A customer was studying a minidump collected by Windows Error Reporting. The minidump includes the contents of the stack, but the contents are randomly filled with 0xAAAAAAAA.
00f3ac5c 00f3d1c0 00f3ac60 592ccae2 contoso!AppWndProc+0x1c5b 00f3ac64 aaaaaaaa 00f3ac68 aaaaaaaa 00f3ac6c aaaaaaaa 00f3ac70 aaaaaaaa 00f3ac74 00000000 00f3ac78 00000000 00f3ac7c 58e75a46 contoso!WndProcGeneric 00f3ac80 504e7fea cohelp!allyourbuttons+0x5aba 00f3ac84 aaaaaaaa 00f3ac88 aaaaaaaa 00f3ac8c 00000000 00f3ac90 00000000 00f3ac94 0ee26838 00f3ac98 00000000 00f3ac9c aaaaaaaa 00f3aca0 58ec7405 contoso!GetBlockBeforeCapture+0x2e 00f3aca4 0ee26838 00f3aca8 0fd6db10 00f3acac 00000000 00f3acb0 aaaaaaaa 00f3acb4 00f3ad04 00f3acb8 58ec732f contoso!FindDrawingFromGraphicId+0x136 00f3acbc aaaaaaaa 00f3acc0 00000000 00f3acc4 00000000 00f3acc8 00000000 00f3accc 00000000 00f3acd0 aaaaaaaa 00f3acd4 aaaaaaaa 00f3acd8 aaaaaaaa
What's going on here?
What's going on is that the minidump has been filtered. The customer missed this message from the debugger that was printed at the top of the debug session:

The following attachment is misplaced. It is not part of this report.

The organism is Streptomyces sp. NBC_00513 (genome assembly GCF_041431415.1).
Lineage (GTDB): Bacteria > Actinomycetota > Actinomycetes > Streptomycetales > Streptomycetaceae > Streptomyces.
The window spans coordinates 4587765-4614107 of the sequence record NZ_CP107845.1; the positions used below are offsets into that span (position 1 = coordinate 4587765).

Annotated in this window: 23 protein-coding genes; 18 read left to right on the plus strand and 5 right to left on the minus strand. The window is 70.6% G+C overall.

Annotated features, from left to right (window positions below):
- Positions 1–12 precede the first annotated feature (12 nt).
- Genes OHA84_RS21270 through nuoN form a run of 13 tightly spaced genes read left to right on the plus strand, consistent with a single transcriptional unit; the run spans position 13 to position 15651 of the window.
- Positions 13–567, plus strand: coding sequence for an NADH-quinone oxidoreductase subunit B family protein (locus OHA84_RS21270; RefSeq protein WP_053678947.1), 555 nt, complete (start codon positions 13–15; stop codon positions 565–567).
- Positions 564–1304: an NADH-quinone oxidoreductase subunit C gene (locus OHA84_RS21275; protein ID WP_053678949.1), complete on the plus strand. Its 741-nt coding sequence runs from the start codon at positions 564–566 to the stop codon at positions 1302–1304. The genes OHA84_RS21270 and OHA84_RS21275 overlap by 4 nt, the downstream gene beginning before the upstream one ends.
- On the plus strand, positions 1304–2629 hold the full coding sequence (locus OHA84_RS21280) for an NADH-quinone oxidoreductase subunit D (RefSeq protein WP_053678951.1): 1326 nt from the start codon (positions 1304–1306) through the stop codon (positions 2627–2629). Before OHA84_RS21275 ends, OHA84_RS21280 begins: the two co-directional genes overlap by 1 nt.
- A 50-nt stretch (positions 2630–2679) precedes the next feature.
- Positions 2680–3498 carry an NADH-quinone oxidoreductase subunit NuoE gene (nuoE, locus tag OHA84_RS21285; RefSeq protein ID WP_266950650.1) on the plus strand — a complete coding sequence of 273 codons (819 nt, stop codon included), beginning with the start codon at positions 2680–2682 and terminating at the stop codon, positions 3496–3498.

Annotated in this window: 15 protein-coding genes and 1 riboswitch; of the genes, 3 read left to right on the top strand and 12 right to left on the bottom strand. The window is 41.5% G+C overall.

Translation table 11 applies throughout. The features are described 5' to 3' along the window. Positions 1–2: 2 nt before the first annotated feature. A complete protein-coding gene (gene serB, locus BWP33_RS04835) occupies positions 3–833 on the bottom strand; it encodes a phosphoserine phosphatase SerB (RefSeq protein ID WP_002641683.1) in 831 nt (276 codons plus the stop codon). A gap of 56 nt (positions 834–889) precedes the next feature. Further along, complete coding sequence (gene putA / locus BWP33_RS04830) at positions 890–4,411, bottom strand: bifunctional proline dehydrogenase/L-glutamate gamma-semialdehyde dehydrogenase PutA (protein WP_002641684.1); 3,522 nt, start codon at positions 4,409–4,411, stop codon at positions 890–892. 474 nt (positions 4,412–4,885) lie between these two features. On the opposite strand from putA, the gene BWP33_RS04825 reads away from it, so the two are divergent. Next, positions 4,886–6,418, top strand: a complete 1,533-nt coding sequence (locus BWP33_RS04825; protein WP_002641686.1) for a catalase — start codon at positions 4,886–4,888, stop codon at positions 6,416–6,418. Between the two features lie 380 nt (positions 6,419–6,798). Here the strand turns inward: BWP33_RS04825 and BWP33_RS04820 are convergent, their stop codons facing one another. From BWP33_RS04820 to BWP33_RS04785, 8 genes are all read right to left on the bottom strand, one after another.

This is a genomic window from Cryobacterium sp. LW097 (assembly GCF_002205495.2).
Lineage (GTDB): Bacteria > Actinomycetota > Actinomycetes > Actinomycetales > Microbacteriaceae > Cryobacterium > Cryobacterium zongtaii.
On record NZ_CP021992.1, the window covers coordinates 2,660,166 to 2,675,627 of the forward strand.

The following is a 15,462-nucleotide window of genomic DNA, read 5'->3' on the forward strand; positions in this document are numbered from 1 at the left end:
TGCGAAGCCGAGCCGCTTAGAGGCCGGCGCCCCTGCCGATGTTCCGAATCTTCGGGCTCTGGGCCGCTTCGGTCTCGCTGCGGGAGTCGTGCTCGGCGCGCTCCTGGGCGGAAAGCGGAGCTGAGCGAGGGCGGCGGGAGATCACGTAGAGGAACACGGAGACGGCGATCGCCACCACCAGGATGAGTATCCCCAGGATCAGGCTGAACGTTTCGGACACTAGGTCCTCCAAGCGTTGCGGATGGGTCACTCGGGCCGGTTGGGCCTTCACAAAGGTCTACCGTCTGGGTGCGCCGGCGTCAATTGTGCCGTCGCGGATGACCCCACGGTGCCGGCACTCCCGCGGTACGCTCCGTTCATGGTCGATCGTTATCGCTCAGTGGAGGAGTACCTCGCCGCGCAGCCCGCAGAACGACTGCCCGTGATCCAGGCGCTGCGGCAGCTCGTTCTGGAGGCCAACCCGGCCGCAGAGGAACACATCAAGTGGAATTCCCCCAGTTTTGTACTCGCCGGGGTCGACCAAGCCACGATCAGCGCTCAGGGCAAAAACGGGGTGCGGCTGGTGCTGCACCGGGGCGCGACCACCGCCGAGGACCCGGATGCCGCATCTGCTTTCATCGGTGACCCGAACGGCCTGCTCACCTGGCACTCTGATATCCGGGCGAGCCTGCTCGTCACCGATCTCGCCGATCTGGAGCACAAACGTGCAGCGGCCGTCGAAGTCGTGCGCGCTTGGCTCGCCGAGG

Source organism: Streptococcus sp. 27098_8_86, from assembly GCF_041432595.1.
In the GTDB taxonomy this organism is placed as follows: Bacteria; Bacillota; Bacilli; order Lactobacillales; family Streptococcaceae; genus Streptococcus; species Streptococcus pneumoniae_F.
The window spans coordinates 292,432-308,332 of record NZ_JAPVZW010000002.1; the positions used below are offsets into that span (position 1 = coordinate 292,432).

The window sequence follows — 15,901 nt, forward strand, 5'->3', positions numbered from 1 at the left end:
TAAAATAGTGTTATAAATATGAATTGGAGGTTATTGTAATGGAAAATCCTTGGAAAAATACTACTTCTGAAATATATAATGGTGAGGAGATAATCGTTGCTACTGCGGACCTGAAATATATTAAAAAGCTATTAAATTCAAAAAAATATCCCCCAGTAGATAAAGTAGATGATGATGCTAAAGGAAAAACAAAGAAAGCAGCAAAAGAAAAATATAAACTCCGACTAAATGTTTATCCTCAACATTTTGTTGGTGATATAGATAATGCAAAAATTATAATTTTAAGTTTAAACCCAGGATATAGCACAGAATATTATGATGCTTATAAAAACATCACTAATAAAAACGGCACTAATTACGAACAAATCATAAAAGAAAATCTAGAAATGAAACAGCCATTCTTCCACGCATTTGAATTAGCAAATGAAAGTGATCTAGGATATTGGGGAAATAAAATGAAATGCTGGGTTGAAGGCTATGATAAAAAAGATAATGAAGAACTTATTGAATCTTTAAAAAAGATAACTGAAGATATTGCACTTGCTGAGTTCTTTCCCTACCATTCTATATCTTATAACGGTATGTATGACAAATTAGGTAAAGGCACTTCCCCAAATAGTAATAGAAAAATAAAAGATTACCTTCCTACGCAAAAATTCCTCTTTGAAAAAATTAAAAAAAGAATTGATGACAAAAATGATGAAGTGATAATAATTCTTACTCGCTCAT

The user dump currently examined is a triage dump. Consequently, only a subset of debugger functionality will be available. If needed, please collect a minidump or a heap dump.
- To create a mini user dump use the command: .dump /m <filename>
- To create a full user dump use the command: .dump /ma <filename>
Triage dumps have certain values on the stack and in the register contexts overwritten with pattern
0xAAAAAAAA. If you see this value
- the original value was not
- the original value was not a direct pointer to a loaded or unloaded image
- the original value did not point to an object whose VFT points to a loaded or unloaded image (indirect pointer)
- the original value did not point to the stack itself or any memory area added to the dump (TEB, PEB, memory for CLR stackwalk or exceptions, etc.)
- the original value was not a valid handle value
After receiving this explanation, the customer was still a bit dubious.
"A lot of function parameters in the dump are being given as
which suggests that they have been filtered out.
But I thought constant strings and plain integers should still be
on the stack.
Does the fact that I don't see them mean that they were corrupted?"
If you look at the information banner printed by the debugger, you can see that plain integers are not on the list of things exempt from filtering. You might still see an integer if it happens to match a value that is exempt from filtering, such as if it happens to be zero or match a valid handle.
As for constant strings, it depends on how the constant string is stored. If it's a literal string embedded in a module, then it would be exempt from filtering according to rule 2. But if the string were copied to the heap or to the stack, then that would make it subject to filtering.